International Conference on Applications of Statistics and Probability in Civil Engineering (ICASP) (12th : 2015)

Random field modeling for the prediction of wall thickness of nuclear pipes considering data misalignment Adegbola, Adetola; Yuan, Xian-Xun; Wang, Min Jul 31, 2015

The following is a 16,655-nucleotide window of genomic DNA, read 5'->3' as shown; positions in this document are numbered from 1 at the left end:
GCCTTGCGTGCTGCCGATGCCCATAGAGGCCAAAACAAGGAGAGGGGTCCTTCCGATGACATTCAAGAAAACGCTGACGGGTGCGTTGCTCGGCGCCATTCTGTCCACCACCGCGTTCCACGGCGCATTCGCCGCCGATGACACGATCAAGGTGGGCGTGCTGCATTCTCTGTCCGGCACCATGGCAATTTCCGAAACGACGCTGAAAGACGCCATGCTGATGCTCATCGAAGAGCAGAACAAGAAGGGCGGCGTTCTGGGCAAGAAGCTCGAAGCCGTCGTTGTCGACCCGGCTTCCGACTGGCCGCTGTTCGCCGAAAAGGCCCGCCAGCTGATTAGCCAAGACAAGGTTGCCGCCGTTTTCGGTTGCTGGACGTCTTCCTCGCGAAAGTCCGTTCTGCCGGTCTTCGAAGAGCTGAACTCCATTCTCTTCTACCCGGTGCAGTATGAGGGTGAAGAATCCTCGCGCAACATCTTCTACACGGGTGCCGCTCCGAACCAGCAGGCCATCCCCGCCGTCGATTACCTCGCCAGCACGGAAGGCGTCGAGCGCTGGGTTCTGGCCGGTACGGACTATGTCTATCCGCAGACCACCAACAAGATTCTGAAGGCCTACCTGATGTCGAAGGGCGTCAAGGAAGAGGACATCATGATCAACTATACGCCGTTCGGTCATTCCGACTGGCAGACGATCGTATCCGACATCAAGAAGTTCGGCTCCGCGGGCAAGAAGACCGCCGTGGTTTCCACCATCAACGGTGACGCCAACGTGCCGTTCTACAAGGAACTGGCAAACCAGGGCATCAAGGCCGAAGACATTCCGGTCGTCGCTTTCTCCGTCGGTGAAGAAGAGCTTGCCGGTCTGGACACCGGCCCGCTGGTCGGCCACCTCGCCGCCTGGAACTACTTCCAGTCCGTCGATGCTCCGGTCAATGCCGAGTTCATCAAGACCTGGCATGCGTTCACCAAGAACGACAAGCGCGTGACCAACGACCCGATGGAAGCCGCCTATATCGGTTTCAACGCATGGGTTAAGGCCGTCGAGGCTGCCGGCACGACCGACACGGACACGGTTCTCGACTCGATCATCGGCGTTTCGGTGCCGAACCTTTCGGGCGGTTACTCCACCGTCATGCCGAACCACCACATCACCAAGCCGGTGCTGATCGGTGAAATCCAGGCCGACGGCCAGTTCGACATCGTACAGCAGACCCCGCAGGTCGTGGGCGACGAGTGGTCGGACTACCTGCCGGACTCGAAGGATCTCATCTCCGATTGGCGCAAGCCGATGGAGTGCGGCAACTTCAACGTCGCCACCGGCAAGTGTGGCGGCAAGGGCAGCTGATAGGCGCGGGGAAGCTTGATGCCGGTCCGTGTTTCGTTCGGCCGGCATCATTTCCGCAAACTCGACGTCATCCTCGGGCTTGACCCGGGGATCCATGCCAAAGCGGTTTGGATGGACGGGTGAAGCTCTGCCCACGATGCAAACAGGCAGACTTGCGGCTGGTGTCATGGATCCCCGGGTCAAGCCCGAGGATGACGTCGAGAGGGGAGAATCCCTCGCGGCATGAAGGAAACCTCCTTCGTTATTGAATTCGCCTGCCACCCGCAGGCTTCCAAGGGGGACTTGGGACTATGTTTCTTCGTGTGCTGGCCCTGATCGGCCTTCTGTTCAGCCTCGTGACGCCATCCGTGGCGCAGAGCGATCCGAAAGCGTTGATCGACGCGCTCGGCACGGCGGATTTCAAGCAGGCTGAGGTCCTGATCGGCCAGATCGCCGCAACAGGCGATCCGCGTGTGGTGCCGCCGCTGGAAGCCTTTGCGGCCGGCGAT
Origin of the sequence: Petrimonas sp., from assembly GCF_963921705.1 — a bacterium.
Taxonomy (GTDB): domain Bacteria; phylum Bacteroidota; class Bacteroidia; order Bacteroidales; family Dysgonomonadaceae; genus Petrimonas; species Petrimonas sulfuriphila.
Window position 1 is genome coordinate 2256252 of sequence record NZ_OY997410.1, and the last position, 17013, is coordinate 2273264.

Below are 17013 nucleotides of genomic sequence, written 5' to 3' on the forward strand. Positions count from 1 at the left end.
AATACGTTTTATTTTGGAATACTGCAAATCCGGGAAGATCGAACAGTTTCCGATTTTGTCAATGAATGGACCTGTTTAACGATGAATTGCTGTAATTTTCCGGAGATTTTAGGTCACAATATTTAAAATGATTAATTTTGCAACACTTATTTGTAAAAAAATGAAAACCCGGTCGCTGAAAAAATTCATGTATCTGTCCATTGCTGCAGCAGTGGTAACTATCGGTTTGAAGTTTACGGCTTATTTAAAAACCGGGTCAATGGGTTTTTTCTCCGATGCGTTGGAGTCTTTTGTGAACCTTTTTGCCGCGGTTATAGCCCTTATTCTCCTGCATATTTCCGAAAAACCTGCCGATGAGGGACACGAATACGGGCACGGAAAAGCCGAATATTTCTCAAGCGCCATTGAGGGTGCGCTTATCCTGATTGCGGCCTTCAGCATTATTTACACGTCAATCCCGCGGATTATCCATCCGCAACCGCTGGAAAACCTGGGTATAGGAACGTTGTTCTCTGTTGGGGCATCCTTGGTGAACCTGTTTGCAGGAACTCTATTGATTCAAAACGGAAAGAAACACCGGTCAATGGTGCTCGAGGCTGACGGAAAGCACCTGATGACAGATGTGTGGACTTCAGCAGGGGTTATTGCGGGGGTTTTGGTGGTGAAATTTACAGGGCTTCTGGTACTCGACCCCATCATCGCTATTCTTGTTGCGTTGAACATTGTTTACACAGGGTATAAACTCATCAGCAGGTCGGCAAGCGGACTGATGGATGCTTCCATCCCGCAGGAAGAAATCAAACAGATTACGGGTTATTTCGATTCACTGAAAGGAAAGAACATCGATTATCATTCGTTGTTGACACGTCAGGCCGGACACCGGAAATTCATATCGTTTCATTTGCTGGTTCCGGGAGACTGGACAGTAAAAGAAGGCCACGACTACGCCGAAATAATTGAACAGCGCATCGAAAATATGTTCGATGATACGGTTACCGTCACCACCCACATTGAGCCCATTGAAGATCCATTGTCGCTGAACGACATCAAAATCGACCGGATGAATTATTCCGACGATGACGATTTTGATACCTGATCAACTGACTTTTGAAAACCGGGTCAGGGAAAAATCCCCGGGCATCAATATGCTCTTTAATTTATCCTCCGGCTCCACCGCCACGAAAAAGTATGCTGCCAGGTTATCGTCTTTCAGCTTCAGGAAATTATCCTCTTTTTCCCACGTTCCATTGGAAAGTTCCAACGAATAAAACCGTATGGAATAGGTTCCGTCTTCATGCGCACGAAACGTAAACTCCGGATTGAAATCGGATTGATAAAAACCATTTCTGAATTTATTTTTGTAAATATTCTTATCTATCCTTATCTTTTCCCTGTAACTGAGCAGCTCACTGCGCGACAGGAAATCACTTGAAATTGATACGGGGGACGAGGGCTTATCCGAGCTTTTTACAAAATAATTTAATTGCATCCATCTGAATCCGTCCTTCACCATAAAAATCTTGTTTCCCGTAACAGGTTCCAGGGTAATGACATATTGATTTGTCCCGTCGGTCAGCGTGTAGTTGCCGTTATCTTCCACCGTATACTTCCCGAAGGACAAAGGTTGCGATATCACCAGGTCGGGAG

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12th International Conference on Applications of Statistics and Probability in Civil Engineering, ICASP12 Vancouver, Canada, July 12-15, 2015  1 Random Field Modeling for the Prediction of Wall Thickness of Nuclear Pipes Considering Data Misalignment Adetola Adegbola Graduate Student, Dept. of Civil Engineering, Ryerson University, Toronto, Canada Xian-Xun Yuan Associate Professor, Dept. of Civil Engineering, Ryerson University, Toronto, Canada Min Wang Senior Analyst, CANDU Energy Inc., Mississauga, Canada ABSTRACT: Probabilistic structural integrity assessment has been increasingly used to ensure the fitness-for-service of the major systems, structures and components (SSCs) of a nuclear power plant. The probabilistic approach requires a sophisticated mathematical model to quantify the variability and uncertainty of the degradation involved in the SSCs. This paper presents a nonhomogeneous random field modeling approach to the prediction of wall thickness of nuclear pipes due to flow-accelerated corrosion. The approach addresses two practical issues in random field-based degradation modeling. It uses a moving-window kriging technique to estimate the missing measurements involved in ultrasonic scans, and then stitch the overlapping scan patches to make a whole random field for the wall thickness.  The uniform random field becomes an important input for next-step structural integrity assessment using, e.g., stochastic finite element analysis. The proposed modeling approach is illustrated by a practical example of nuclear feeder piping.   1. INTRODUCTION As a part of the primary heat transport system (PHTS) of a CANDU reactor, feeder pipes fabricated from carbon steel in nuclear power plants experience degradation over time in form of wall thinning due to flow-accelerated corrosion (FAC).  Disposition is required if the extent of piping local wall loss exceed the limits specified for the design of the piping component to ensure the continuing safe operation of the power plants.  While a simplified flaw disposition would require only the minimum wall thickness at the region of interest, detailed finite element analysis (FEA) is usually preferred for the fitness for service assessment. Wall thickness profile is a key input both for the FEA modeling and to derive the pipe loads which are then fed into the FEA.   FAC is a type of steel corrosion exacerbated by coolant flow in feeder pipes at high velocities and temperatures. Factors known to affect the rate of FAC include mass transfer, coolant flow velocity, pipe material composition in terms of chromium content, stress levels such as temperature and pressure, bend angle, coolant pH and oxidizing species (Chung, 2010; Slade and Gendron, 2005). A feeder consists of a number of bends, each bend being further divided into four zones: extrados, intrados, left cheek, and right cheek (Figure 1).  Yet the most severe wall thinning is often observed on the extrados of a bend, in which two thinning mechanisms present. The first one is called fabrication thinning; namely, during mechanical bending of straight new feeder pipes with uniform wall thickness, the extrados of a bend gets thinner while the intrados becomes thicker.  The second wall thinning mechanism is FAC corrosion. It has been generally accepted that the greater FAC rate at extrados can be attributed to the greater turbulence at the extrados when flow of heavy 12th International Conference on Applications of Statistics and Probability in Civil Engineering, ICASP12 Vancouver, Canada, July 12-15, 2015  2 water makes turns in the feeder pipe. More recently, highly localized thinning was observed close to the grayloc weld, well away from the first bend, in a feeder removed from the Pickering station (Jin and Awad, 2011). This shows the need to develop a methodology that fully considers the overall wall thickness profiles of feeder pipes, instead of just focusing attention on what happens at bends only.  Figure 1: A feeder removed from a nuclear plant. Ultrasonic technology has been widely used to measure wall thickness for nuclear pipes.  The ultrasonic scanning systems used in CANDU industry typically consists of 6 or 14 probes, arranged within an array or bracelet. This study uses only the 14-probes scan data. Unlike the 6-probe system that can only scan along the circumferential direction of a pipe, the 14-probe technology allows scanning along the axial direction. To cover the full circumference, a feeder pipe is typically scanned four runs, each covering one of the four zones mentioned above. For 2.5-inch feeder pipes, there exists significant overlapped scan region between every two neighboring runs.   To construct a full wall thickness profile from the scan data, two challenges arise: aligning the different ultrasonic scans, and interpreting missing data present in each scan.  Clearly, the presence of missing data greatly affects the first task. Missing data are caused by lose of contact between the probe and wall surface. Figure 2 depicts graphically the extent of missing data due to lose of contact. Except for intrados, each patch involves significant empty areas indicating the scan data are missing. On the other hand, the scan spacing of the data in the axial direction is 1 mm, whereas the circumferential spacing (i.e., the distance between two neighboring probes) is roughly 6 mm.  This means that the best alignment accuracy in circumferential direction is 6 mm. However, inspection experience has consistently indicated that the scanning positions at the overlapping zones do not necessarily match. Therefore, accurate identification of the offset requires a finer grid of data, for example, 1 mm x 1 mm. Clearly, estimating the wall thickness at the unscanned locations is the same as estimating the missing data at the loose contact positions. Therefore, both can be called the missing data problem.  Figure 2: Ultrasonic scan plots showing missing data. Grayloc 12th International Conference on Applications of Statistics and Probability in Civil Engineering, ICASP12 Vancouver, Canada, July 12-15, 2015  3 Meanwhile, although a number of inspections have been made along the service life of the pipes, with each inspection outage generating a snapshot of the random field, predicting the time trend of wall thinning remains a third and yet more challenging issue. Although this paper focuses on the spatial modeling of inspection data at one outage, the aligning methodology developed herein for different scan patches can be equally applied to the alignment of the scan data at the same scan patch from two inspections.  This study focuses on the construction of the wall thickness profile based on the ultrasonic scan data in one inspection, whereas the evolution of the thickness profile will be studied later. The paper employs a moving-window kriging technique to estimate the missing data, and a two-dimensional cross correlation function to find the matching points of any two neighboring patches.  The paper is organized as follow. The basic concepts of random fields and kriging techniques are introduced as the background in Section 2. Section 3 describes the overall methodology used to develop the wall thickness profile. The case study is presented in Section 4. The paper is concluded with major findings and recommendations in Section 5. 2. RANDOM FIELD AND KRIGING 2.1. Random Field and Semivariogram Function A random or stochastic field, say π‘Š(π‘₯) is a function whose values are random variables in space (Vanmarcke 1983). Random fields may also exist in two or three dimensional space, that is  π‘Š(π‘₯, 𝑦)  or π‘Š(π‘₯,𝑦, 𝑧)  respectively. Without loss of generality, the spatial index is denoted hereafter by 𝑠, which can be a vector. A random field may include further time as its fourth dimension, i.e., π‘Š(𝑠, 𝑑)  In this case, a spatiotemporal random field presents.  Although stationarity and homogeneity are often used interchangeably to characterize some sort of stability of fluctuation, we use stationarity to describe time-related stability, and homogeneity for spatially related stability. Mathematically speaking, stationarity and homogeneity are dealt with in the same way.   Wall thinning in nuclear pipes is a nonstationary nonhomogeneous random field. It is nonstationary because there is a relatively clear trend of wall thinning along time. It is also nonhomogeneous because evidences support that the wall thinning tends to localize at the bends and grayloc positions, as mentioned previously in Section 1. This study does not consider nonstationarity and temporal variation because all the data available are measurements of wall thicknesses at one inspection outage.  There are strong homogeneity and weak homogeneity. In engineering analysis, often the weak or second-order homogeneity is used. A second-order homogeneous random field has a constant mean and standard deviation function. That is, πœ‡(𝑠) = πœ‡  and 𝜎(𝑠) = 𝜎.  Moreover, the autocovariance function is independent of absolute position and it is only the function of the relative distance, or spatial lag, i.e., 𝐢(𝑠,β„Ž) =𝐢(β„Ž), where β„Ž represents the spatial lag, which, again, can be a vector, depending on the context. Semivariogram function is a very important concept in spatial statistics. Usually denoted by 𝛾(β„Ž), it is defined as 2𝛾(β„Ž) = 𝑣𝑣𝑣[π‘Š(𝑠 + β„Ž)βˆ’π‘Š(𝑠)]        (1) The whole term 2𝛾(β„Ž)  is called variogram function. For a homogeneous random field, it is readily shown that 2𝛾(β„Ž) = 𝜎2οΏ½1 βˆ’ 𝜌(β„Ž)οΏ½ =𝜎2 βˆ’ 𝐢(β„Ž) , where 𝜌(β„Ž)  is the auto-correlation function ranging from -1 to +1. Since 𝜌(0) = 1, theoretically 𝛾(β„Ž) equals 0 at β„Ž = 0, although it can be found nonzero in statistical analysis. In this case, the semivariogram is said to have a nugget effect, which is caused by measurement errors. In spatial statistics, 𝜎2 is also called the sill of the variogram function. A great variety of theoretical semivariogram models are available, for example, linear, spherical, exponential, power, Gaussian, and sine-wave. For more details of these models, refer to Cressie (1993). Among them, the most 12th International Conference on Applications of Statistics and Probability in Civil Engineering, ICASP12 Vancouver, Canada, July 12-15, 2015  4 noted ones are the exponential and Gaussian models shown below:  Exponential: 𝛾(β„Ž) = 𝑠(1βˆ’ π‘’βˆ’3β„Ž/πœƒ)      (2) Gaussian:     𝛾(β„Ž) = 𝑠�1βˆ’ π‘’βˆ’3(β„Ž πœƒβ„ )2οΏ½  (3) where 𝑠 is the sill and πœƒ  the correlation length. Note that the correlation length defined here is different from those defined by, e.g., Vanmarcke (1983). Here the correlation length represents the spatial distance between two locations over which the correlation equals to 0.05. This definition is adopted for kriging purpose as observations beyond this distance becomes little significance in kriging. Majority of analytical and statistical tools for random fields were developed for homogeneous fields. For nonhomogeneous ones, either some special purpose tools are to be invented, or the nonhomogeneous field is homogenized somehow. Several researchers have proposed methodologies in the latter line of research. Vanmarcke (1983) noted that a non-homogeneous random field can be transformed to a weakly homogeneous random field π‘ˆ(π‘₯) with constant mean and variance of zero and one respectively by π‘ˆ(π‘₯) = [π‘Š(π‘₯)βˆ’ πœ‡(π‘₯)] 𝜎(π‘₯)⁄             (4) where πœ‡(π‘₯) and 𝜎(π‘₯) are the mean and standard deviation of the random field respectively. This transformation eliminates nonhomogeneity in the first-order statistics but nonhomogeneity still exists in higher order moments. In considering spatial variation of soil properties for reliability analysis, Wu et al (2012) constructed a nonhomogeneous lognormal random field by taking the product of the homogeneous random field and a depth-dependent function. Denis and Cremoux (2002) proposed a method to divide a nonhomogeneous random field into sections with constant variability or homogeneous data using the β€œentropy of curves”. Entropy of a spatial or time series is defined as the slope of the cumulative sum of the absolute difference. Azuri et al. (2013) accounted for spatial nonhomogeneity in the rainfall intensity by using a trend and a residual.  2.2. Kriging Kriging is an effective tool for estimating missing or unobserved data. Pioneered by Danie Krige, a mining engineer and geostatistician, kriging is basically a prediction method that involves a linear combination or weighted average of neighboring measurements. The ordinary kriging predictor belongs to a class of best linear unbiased predictor or estimator (Isaaks and Srivastava 1989; Stein 1999). This is because the weights in ordinary kriging are usually determined so as to minimize the variance of the estimator while maintaining the estimator’s unbiasedness.  The kriging predictor π‘ŠοΏ½ (𝑠0) is expressed as  π‘ŠοΏ½ (𝑠0) = βˆ‘ πœ†π‘–π‘Š(𝑠𝑖)𝑛𝑖=1                            (5) where πœ†π‘– are kriging weights, 𝑠0 is the location of the point where an estimate is required and 𝑠𝑖 are the locations with observed attributes or values. The unbiasedness condition requires πΈοΏ½π‘ŠοΏ½ (𝑠0)βˆ’π‘Š (𝑠0)οΏ½ = 0                       (6) where π‘Š(𝑠0)  represents the true value of the random field at position 𝑠0 ; whereas the minimum variance dictates the determination of the weights πœ†π‘–β€™s so that 𝜎𝐸2 = π‘šπ‘šπ‘š πœ†π‘– π‘£π‘£π‘£οΏ½π‘ŠοΏ½ (𝑠0)βˆ’π‘Š (𝑠0)οΏ½           (7) For homogeneous random field, an ordinary kriging with weights πœ†π‘–  sum to 1 can be formulated. In this case, it can be readily shown that the optimal weights can be calculated by using the following equation:  𝝀 = πœžβˆ’πŸ �𝜸𝟎 βˆ’πŸβ€²πœžβˆ’πŸπœΈπŸŽπŸβ€²πœžβˆ’πŸπŸοΏ½               (8) where 𝝀 = (πœ†1, … , πœ†π‘›)β€² ; πšͺ = �𝛾�𝑠𝑖, 𝑠𝑗�� , π‘š, 𝑗 =1, … , π‘š , is the semivariogram matrix for the observations; 𝜸0 = (𝛾(𝑠0, 𝑠𝑖))  is the semivariogram vector, each element being the semivariogram function value for 𝑠0 and 𝑠𝑖, and 𝟏 = (1, … , 1)β€² is the unit vector of π‘š  elements. Details of derivation of Eq. (8) can be found in standard spatial statistics texts, e.g., Cressie (1993). 12th International Conference on Applications of Statistics and Probability in Civil Engineering, ICASP12 Vancouver, Canada, July 12-15, 2015  5 Advanced kriging techniques have been proposed in the literature for nonhomogeneous fields. For example, Harris et al (2010) used a moving window kriging technique with geographically weighted variograms (GWVs) to estimate attribute values in nonhomogeneous random fields. In their paper, isotropic GWVs were estimated at every location. Haas (1990) presented a kriging procedure for estimating the value of an attribute using a moving circular window centered at the points where estimates are required. Advanced methods have been proposed to increase computational efficiency of kriging algorithms. For instance, Hartmana and HΓΆssjerb (2007) used a Gaussian Markov random field to approximate a Gaussian field with a view to reducing the computational time and memory requirement for kriging. Liang and Kumar (2013) presented a computationally efficient method termed Markov Cube kriging to krige along time and space.  3. METHODOLOGY To construct a full circumferential wall thinning profile, two major tasks are involved. We call them β€˜repairing’ and β€˜stitching,’ respectively. The repairing task refers to the estimation of the missing and unobserved data – we simply fix the β€˜holes’ in Figure 2. For this, a moving window kriging is used to account for nonhomogeneity in the spatial data. This means that within each kriging window the random field is assumed to be homogeneous. Therefore, the size of the kriging window is an important parameter to be determined.  In this study, the kriging window size is determined based on the correlation length of the semivariogram function defined in Eq (2) or (3). Empirically, the semivariogram can be estimated as 𝛾(β„Ž ) =12π‘βˆ‘ {𝑀(𝑠𝑖)βˆ’π‘€(𝑠𝑖+β„Ž)}𝑁𝑖=12       (9) where β„Ž is the distance between the pair of data, 𝑁  is the number of paired data. A theoretical model is then fitted to the empirical semivariogram to obtain the correlation length. In order to account for possible anisotropy the semivariograms along axial and circumferential directions are calculated and fitted, respectively. Conventional least squares technique is used for the model fitting. The correlation lengths of the two directions are then used as the side lengths of the rectangular kriging window. To avoid nonhomogeneity effects, the moving kriging window is centred at the location where the missing data is to be estimated. Therefore, for missing data at the boundary or corner of the patch, the kriging window becomes a half or a quarter of the regular size. However, given the relatively dense grids of the raw scan data, the shrunk window did not cause kriging efficiency issue. Within each kriging window, the raw data are used to re-estimate the semivariogram functions, which are further used in Eq. (8) to estimate the missing data. Initially, the measurements were 6 mm apart along the circumferential direction and 1 mm in the axial direction. The spacing was reduced to 1 mm apart in both directions after kriging.  After each of the patches are β€˜repaired,’ they need to be stitched together to make a full 360β—¦ wall thickness profile along the whole pipe length. Because of measurement errors and misalignment at the initial positioning of the probes for each run of scan, the patches also involve axial alignment. Therefore, a two-dimensional cross correlation matrix of two neighboring patches is computed, and the matching point corresponds to the coordinates with the highest positive cross correlation coefficient.   A further issue after stitching is to deal with the overlapped wall thickness data at the same location. This study takes the minimum value among many solutions. The whole wall thickness profile is finally established. It can be visualized by using e.g., a contour plot. 4. CASE STUDY The scan data were drawn from wall thickness measurements of a feeder pipe from an anonymous power generation company. The pipe 12th International Conference on Applications of Statistics and Probability in Civil Engineering, ICASP12 Vancouver, Canada, July 12-15, 2015  6 has nominal thickness of 5.54 mm and an outside diameter of 60 mm, which corresponds to a circumference of 188 mm. The scanned part of the pipe has two bends (See Figure 1 for illustration). There are four patches covering scans of the extrados, right cheek, intrados and left cheek of the pipe. Each scan was done with a 14-probe scanner with a circumferential coverage of approximately 149 degrees. There were missing data in the scans denoted by β€œNaN”. Each observed measurement is a combination of the actual measurement and a measurement error. 4.1. Semivariograms and Kriging The empirical semivariograms of the four patches at both axial and circumferential directions are estimated and illustrated in Figure 3. The exponential and Gaussian models are used to fit the empirical semivariograms, and the Gaussian model (Eq. 3) is found to outperform the exponential model for all eight cases. The solid lines in Figure 3 represent the fitted model. The estimated correlation lengths are listed in Table 1.  The sine wave pattern is consistently revealed in the axial semivariograms. Theoretically speaking, the sine wave usually indicates some sort of periodic pattern in the data.  In this study, the axial direction undergoes two bends, and the wall thickness does show some regular pattern when entering and leaving a bend. Therefore, one does not need to worry about this. It is also interesting to see that the correlation lengths of the four patches are fairly close. This shows certain homogeneity around circumference.  By contrast, the circumferential correlation length exhibits greater variation, particularly between extrados/intrados and the cheeks. This is also reasonable, because the flow in terms of turbulence characteristics at the intrados or extrados and that at the cheeks are very different. Therefore, the wall thinning characteristics are also different.  Thus, a kriging window of 100 mm (axial) x 30 mm (circumferential) is used for the extrados and intrados. For the two cheeks, the window size is selected to be 100 mm (axial) x 78 mm (circumferential). Note that 78 mm is the scan width of every patch (14 probes with 6 mm spacing).  Table 1: Estimated correlation length for the patches  Patch Axial Circumferential ΞΈx (mm) ΞΈy (mm) Extrados 96.5 28.4 Left Cheek 100.4 78.5 Intrados 89.3 27.9 Right Cheek 110.8 50.9   Figure 3: The empirical and fitted semivariograms.  The kriged patches are illustrated in Figure 4. While the missing data are fixed, the maximum and minimum wall thicknesses over the whole region of every patch are not changed.   4.2. Cross Correlation and Matching Points Using the kriged random field data, the cross-correlation matrices are computed with positive and negative lags at both directions. The contour plots for all of all the four neighboring pairs are shown in Figure 5. The maximum cross 0 50 100 150 200 25000.10.20.3Ξ³(h)Ξ³(h) = 0.31(1-exp-(h/55.7)2])0 20 40 6000.020.040.06Ξ³(h) = 0.047(1-exp-(h/16.4)2])0 50 100 150 200 25000.050.10.150.2Ξ³(h)Ξ³(h) = 0.17(1-exp-(h/57.9)2])0 50 100 150 20000.10.20.3Ξ³(h)Ξ³(h) = 0.22(1-exp-(h/51.5)2])0 20 40 6000.020.040.06Ξ³(h) = 0.045(1-exp-(h/16.1)2])0 50 100 150 200 25000.10.20.3Spatial lag h (mm)Ξ³(h)Ξ³(h) = 0.22(1-exp-(h/64.0)2])0 20 40 6000.10.2Spatial lag h (mm)Ξ³(h) = 0.21(1-exp-(h/28.8)2])0 20 40 6000.10.20.30.4Ξ³(h) = 0.31(1-exp-(h/45.3)2])Circumferential DirectionAxial DirectionLeftCheekRightCheekExtrodosIntrodos12th International Conference on Applications of Statistics and Probability in Civil Engineering, ICASP12 Vancouver, Canada, July 12-15, 2015  7 correlations and their corresponding positions (+) are illustrated as well. Clearly, for all four cases the maximum cross correlation is 0.95 or higher, indicating a good confidence of matching.   The exact offsets of the matching points are listed in Table 2. It shows that the extent of overlap in the circumferential direction varies among scans. Also, the probes were not perfectly aligned in the axial direction i.e. the scans do not start from the same position in the axial direction.     Figure 4: Random fields of the four scan patches.  Due to statistical error, the estimated offsets do not close up. However, the gap is very small. For example, the sum of the axial offset of the four patches has a net gap of 6 mm, whereas the total circumference based on the identified circumferential offsets would be 176 mm, yielding a net gap of -12 mm, in comparison with the total circumference of 188 mm. To close up, an ad hoc offset adjustment procedure was introduced in computation. The final adjustment is also shown in the table.  Table 2: Offsets of the scan patches identified by cross-correlation, with adjustment in parentheses.  Axial (mm) Circumf. (mm) Ex-LC 11  (12) -46 (-44) LC-In 36  (30) -42 (-42) In-RC -28 (-30) -38 (-42) RC-Ex -13 (-12) -50 (-48)   Figure 5: Cross correlation contour plots for the four pairs of scan patches.  Based on the obtained matching points, the four scan patches are stitched together to obtain a full characterization of the random field. By taking the minimum value of overlapped position, the contour plot of the combined random field is shown in Figure 6. This plot starts with extrados at the bottom, followed by right cheek and intrados, and finally the left cheek at the top. The two bends are clearly shown, one centered around 60 mm in axial 12th International Conference on Applications of Statistics and Probability in Civil Engineering, ICASP12 Vancouver, Canada, July 12-15, 2015  8 direction, and the other centered around 140 mm. Also it can be seen that the extrados at the first bend becomes intrados (thicker) at the second bend. The globally minimum wall thickness remains unchanged from the raw scan data, which is 3.269 mm.  Figure 6: Contour plot of combined random field. 5. CONCLUSIONS Wall thickness profile is a key parameter for structural integrity assessment of nuclear pipes subject to wall thinning due to FAC. This paper presents a β€˜repairing and stitching’ technique to construct the wall thickness profile from field ultrasonic scan data. A moving-window kriging technique was used to estimate the missing and unobserved scan data. The kriged data were then used to estimate the two-dimensional cross correlation to identify the matching points of the neighboring patches for stitching purpose. The combined random field of the wall thickness can serve as a key input for the next stage of finite element or stochastic finite element analysis for structural integrity assessment. Moreover, the β€˜repairing and stitching’ technique also provides a useful tool for future spatiotemporal degradation modeling. 6. 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